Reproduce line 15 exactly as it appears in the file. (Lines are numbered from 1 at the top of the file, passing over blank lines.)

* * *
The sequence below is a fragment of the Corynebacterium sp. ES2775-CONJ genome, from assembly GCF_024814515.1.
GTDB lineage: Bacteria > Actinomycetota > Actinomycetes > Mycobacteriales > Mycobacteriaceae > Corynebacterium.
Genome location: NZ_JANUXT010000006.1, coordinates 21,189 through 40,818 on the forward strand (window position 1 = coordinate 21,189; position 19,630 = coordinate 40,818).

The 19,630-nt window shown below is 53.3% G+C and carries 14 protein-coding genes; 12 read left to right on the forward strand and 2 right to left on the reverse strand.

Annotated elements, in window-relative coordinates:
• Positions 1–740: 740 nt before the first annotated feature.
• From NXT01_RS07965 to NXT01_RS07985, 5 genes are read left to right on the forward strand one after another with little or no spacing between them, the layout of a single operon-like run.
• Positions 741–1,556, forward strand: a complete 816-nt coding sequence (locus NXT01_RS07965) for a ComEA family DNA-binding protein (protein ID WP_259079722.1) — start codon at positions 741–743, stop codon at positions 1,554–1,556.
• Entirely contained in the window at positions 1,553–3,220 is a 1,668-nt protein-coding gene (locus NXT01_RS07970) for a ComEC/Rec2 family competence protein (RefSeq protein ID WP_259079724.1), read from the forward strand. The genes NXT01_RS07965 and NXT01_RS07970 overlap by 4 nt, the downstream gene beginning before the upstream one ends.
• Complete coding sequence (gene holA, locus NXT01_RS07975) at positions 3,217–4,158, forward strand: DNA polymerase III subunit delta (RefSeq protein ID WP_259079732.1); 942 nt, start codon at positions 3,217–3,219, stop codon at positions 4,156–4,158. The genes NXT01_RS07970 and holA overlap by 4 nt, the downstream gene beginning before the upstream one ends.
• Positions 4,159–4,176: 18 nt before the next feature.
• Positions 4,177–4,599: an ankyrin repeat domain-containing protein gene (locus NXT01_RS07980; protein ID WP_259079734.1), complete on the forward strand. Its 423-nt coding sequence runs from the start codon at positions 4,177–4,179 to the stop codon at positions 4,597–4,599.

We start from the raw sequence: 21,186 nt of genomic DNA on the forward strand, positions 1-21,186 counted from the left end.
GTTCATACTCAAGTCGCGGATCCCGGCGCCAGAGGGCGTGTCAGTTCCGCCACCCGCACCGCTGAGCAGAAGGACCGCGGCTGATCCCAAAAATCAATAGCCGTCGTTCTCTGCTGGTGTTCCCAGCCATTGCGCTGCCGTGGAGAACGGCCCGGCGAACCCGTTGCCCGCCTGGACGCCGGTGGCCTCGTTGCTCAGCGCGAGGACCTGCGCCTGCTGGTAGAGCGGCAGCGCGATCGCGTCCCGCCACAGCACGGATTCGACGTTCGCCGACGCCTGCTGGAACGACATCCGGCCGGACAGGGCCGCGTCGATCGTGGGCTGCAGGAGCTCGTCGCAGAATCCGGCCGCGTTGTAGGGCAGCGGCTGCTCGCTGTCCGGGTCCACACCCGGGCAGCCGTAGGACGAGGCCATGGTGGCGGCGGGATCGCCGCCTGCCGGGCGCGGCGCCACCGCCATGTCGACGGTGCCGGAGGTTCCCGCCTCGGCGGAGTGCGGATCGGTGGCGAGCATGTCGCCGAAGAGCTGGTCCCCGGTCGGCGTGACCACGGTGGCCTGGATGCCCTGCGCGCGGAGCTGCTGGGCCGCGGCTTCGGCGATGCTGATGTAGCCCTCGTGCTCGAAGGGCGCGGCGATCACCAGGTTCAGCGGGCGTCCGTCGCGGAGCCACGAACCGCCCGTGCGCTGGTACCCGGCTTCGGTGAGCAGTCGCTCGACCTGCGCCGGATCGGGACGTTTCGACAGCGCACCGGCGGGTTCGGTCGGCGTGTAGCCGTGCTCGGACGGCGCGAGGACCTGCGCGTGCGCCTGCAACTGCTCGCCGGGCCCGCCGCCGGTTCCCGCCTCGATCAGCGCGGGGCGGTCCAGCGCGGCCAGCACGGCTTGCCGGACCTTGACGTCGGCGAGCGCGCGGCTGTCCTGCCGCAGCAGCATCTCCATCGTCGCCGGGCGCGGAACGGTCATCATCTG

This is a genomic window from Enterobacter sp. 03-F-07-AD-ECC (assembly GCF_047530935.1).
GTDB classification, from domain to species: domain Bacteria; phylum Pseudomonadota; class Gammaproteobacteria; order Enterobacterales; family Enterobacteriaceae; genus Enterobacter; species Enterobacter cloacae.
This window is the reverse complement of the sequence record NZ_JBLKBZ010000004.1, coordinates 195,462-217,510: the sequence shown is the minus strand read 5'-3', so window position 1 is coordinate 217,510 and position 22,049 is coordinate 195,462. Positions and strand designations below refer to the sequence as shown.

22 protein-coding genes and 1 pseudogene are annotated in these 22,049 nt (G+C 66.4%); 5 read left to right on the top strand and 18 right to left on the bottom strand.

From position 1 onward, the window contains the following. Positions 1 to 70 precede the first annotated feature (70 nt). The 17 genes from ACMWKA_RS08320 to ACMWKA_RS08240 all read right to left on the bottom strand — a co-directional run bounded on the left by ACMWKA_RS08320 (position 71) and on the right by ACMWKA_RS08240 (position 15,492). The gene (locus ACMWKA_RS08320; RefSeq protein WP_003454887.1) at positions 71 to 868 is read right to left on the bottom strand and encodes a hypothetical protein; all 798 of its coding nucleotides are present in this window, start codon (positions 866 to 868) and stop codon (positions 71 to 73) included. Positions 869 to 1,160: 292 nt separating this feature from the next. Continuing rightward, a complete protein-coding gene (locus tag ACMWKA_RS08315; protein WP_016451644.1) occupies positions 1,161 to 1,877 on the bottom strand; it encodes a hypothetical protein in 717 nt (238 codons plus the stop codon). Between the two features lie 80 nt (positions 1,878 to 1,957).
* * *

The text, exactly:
This is a genomic window from Enterobacter sp. 03-F-07-AD-ECC (assembly GCF_047530935.1).